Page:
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Great Voices Flow Freely at Evergreen Players’ “Urinetown”

The Evergreen Players presented Urinetown, The Musical! to a packed house on Friday. This satirical musical won several Tony Awards in 2002, and is set in a fictional world where water has become unthinkably scarce. The primary action revolves around the story of an uprising against the private company that controls access to the public facilities where everyone is forced to pay to take care of their most private business. The raw material for this musical is fabulous, as the script and score are filled with clever parodies of the musical art form and several iconic American musicals.

HE SAID: This show lives right on that thin line between larger than life and superficial camp. Larger than life, when played with sincerity, offers a lot of great moments for hilarity, whereas camp may provide some laughs but passes over the power of this piece. That said, the highlight of the show, for me, was Rebecca Donnella as Hope Caldwell. Most everyone else had his or her moments of comedy that would venture into campy caricature, where as Hope presented her character with a nice sincerity that, while having a large personality, always felt convincing to me.

SHE SAID: Although I agree that even the most ridiculous comedic pieces benefit from honest performances, the satiric style of Urinetown is somewhat forgiving of caricature. I also enjoyed Hope’s performance, but at times I actually wanted her to be even bigger. Her line readings were quite nuanced and precise, and I wanted her physicality to rise to that same level, and additionally take some risks. Her singing voice was right on point for the role, and the choral sound of the ensemble was quite good when they were all onstage (with a few exceptions when their voices were taxed by simultaneous dancing). I was impressed that all of the singers were able to project well in the space without amplification.

HE SAID: I agree with you on Hope’s physicality and the choral singers. They did have some issues dancing and singing, but generally their sound was very nice– even during the challenging acapella portion of “Run Freedom Run.”  However, I disagree about the projection. I thought anyone upstage was drowned out by the orchestra – which had its own trouble finding a volume balance with its various pieces. Aside from their sound issues, the orchestra handled the music very well, which is somewhat challenging as it changes styles throughout the show.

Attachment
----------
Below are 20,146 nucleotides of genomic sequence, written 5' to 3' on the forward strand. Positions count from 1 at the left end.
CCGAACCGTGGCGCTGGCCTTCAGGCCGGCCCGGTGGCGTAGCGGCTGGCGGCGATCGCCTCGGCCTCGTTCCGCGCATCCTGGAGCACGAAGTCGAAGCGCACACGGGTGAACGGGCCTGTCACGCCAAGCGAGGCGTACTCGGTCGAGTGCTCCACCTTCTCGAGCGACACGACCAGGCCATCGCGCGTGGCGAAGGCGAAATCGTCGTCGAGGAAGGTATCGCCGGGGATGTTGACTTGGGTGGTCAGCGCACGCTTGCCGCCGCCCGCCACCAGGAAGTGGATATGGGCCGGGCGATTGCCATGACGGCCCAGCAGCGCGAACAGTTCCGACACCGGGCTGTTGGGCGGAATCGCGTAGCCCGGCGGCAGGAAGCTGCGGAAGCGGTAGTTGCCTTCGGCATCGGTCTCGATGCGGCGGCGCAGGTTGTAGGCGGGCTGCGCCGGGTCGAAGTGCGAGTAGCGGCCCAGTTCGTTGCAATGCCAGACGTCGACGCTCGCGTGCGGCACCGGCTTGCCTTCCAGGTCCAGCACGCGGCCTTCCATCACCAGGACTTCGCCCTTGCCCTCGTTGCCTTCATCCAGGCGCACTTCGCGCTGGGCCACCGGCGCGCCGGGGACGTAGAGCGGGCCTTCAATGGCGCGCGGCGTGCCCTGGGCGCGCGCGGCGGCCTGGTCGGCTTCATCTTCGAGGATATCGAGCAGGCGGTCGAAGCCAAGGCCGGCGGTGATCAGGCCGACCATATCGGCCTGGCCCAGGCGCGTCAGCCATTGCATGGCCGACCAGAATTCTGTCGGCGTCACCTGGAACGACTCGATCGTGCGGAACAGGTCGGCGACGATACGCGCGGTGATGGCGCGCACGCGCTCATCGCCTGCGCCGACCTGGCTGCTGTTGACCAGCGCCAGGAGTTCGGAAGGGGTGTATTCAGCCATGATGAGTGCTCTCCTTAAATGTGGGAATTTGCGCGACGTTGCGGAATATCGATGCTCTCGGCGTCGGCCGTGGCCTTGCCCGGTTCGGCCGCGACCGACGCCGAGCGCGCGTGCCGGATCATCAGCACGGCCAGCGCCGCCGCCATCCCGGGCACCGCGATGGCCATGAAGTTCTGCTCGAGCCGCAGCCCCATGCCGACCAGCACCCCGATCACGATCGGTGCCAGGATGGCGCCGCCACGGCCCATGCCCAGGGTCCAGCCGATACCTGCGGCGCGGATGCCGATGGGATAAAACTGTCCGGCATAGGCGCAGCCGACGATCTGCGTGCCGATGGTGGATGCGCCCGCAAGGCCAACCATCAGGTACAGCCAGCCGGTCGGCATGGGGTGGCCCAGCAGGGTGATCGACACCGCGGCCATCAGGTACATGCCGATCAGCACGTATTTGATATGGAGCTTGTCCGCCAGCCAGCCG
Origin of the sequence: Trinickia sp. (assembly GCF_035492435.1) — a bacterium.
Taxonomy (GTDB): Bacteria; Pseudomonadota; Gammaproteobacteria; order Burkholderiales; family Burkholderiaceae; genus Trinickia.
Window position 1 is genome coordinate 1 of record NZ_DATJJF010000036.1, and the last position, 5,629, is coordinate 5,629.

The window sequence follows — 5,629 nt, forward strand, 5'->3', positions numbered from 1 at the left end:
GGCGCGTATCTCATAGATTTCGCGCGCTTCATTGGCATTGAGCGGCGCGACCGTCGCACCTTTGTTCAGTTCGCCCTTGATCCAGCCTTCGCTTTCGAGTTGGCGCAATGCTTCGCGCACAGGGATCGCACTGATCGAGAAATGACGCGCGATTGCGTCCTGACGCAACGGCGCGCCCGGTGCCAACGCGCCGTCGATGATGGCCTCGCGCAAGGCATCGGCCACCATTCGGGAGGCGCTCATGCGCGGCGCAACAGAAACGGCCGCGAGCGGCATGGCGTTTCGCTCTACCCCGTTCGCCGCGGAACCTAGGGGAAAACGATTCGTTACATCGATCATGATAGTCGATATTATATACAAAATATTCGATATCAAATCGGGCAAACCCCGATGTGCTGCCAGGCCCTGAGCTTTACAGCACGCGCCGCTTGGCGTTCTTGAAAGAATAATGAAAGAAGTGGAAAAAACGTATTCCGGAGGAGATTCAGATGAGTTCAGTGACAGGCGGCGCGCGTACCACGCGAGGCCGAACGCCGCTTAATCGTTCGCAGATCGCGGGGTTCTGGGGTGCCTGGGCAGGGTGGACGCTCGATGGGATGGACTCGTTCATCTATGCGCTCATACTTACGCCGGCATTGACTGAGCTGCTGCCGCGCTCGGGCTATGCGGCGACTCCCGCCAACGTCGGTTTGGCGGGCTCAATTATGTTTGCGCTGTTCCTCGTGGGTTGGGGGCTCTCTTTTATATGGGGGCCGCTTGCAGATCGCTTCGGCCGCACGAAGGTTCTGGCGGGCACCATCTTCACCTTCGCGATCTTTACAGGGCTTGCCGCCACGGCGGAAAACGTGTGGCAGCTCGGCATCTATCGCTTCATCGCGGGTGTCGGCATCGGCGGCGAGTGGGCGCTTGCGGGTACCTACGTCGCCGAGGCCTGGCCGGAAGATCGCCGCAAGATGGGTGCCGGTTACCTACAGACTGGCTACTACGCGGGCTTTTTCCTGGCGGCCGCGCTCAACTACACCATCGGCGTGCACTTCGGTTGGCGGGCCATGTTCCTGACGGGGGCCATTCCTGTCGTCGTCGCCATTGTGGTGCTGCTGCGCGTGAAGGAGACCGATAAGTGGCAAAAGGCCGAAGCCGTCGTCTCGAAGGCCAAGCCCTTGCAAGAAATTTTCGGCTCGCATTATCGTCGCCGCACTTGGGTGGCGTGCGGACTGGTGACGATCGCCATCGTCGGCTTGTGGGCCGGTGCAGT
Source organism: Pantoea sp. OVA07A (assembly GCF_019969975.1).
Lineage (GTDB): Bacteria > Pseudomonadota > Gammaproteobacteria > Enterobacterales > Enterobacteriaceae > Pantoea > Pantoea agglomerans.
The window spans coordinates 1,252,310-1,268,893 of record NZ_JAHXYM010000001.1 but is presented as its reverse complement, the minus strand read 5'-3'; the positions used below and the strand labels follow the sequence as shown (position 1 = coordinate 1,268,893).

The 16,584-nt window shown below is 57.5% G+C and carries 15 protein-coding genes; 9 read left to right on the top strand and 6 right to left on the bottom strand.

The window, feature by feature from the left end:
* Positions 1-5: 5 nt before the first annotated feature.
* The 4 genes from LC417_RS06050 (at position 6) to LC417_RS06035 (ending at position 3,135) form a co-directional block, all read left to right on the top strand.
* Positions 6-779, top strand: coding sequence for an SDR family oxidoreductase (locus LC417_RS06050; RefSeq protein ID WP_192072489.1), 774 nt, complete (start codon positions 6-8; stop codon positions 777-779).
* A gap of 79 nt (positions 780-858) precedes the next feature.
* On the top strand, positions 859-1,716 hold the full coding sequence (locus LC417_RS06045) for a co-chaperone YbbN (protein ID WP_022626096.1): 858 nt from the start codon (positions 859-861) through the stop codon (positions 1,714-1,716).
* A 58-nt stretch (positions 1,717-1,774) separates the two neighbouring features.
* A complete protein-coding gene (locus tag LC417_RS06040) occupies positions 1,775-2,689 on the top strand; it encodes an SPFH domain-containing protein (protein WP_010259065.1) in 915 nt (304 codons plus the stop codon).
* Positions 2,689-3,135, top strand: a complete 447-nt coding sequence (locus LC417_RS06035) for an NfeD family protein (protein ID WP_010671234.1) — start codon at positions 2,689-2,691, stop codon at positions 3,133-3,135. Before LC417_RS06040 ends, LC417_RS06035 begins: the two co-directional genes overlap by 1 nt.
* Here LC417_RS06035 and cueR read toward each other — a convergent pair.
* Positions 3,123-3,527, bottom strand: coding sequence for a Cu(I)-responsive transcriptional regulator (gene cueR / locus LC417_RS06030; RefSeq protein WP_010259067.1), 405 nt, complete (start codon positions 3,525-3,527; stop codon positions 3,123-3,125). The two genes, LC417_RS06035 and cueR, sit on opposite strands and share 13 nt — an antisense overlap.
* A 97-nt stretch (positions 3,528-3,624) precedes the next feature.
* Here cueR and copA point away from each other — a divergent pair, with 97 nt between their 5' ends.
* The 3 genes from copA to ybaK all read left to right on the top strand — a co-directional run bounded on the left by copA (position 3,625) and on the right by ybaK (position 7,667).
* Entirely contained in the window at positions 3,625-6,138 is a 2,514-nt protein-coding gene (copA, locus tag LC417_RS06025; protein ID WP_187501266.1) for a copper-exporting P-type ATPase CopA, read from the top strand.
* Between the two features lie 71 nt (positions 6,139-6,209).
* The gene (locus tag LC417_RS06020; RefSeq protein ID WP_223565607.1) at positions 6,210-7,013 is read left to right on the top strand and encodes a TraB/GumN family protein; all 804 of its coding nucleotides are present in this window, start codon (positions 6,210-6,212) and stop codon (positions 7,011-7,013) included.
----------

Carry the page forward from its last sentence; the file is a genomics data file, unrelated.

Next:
SHE SAID: I actually didn’t notice any problems with sound balance. Overall, I thought that the artistic staff did a good job telling the story – the set and costumes alternated successfully between the extravagant company headquarters and the pungent streets and sewers. The ensemble was also really cranking up the energy to tell the story. The choreography (by Amy Michelle Smith) was clever and enjoyable, and performed with enthusiasm, though not much precision. There were a few ensemble performances I particularly enjoyed – Ami Hall as Old Ma Strong, Ken Paul as Mr. McQueen and Brian Sides as Tiny Tom were utterly hilarious, authentic and enjoyable.

HE SAID: I agree that the choreography was very fun, but I was very disappointed the choreographer and director removed most of the direct choreographic parodies that are built into the show. Iconic dance steps from shows such as Les Miserables, Fiddler on the Roof, and West Side Story, which help heighten various musical parodies, have been in every production I have ever seen of this show and are funny every time. While I appreciate creative license and personal expression, removing these iconic dance moves really made certain parodies fall flat which meant a number of comedic opportunities were missed. The set (by Sean Cochran) was great, especially the mechanically rising bridge. It was a very dynamic space that was fun to watch. And while we are calling out ensemble members, I think Sonsharae Tull deserves a mention. She was often featured in dance numbers, but what really impressed me was her attentiveness while she was in the background of group scenes. While everyone was reacting, she wasn’t mugging or adding her own shtick, but just truly listening to the scene, which is oftentimes hard for a lot of actors.

SHE SAID: I agree that the entire production could have more directly parodied popular musicals – I’ve even seen recent productions that have added references to musicals that were written since 2002 (like Elphaba’s iconic ‘ah’ from the rafters, ala Wicked) and I think that’s a great example of how to add your own twist while staying in the spirit of the original musical. But a good deal of the comedy was retained well – I thought that the David Blumenstock as Officer Lockstock had really great comedic delivery. And much of the humor requiring group timing (WAH?!) was well-timed and well-delivered. There were also several physical pieces of comedy that had me laughing for an almost embarrassing amount of time.

THEY SAY: Although several of the performance elements lacked some nuance and polish, there is a lot of talent throughout the cast which helps make this show an enjoyable night out at the theatre. The hilarious spirit of the underlying material is on display at Evergreen Players until August 8. Consider making the drive into the mountains, especially if you’ve never seen a live production of this satirical treat.



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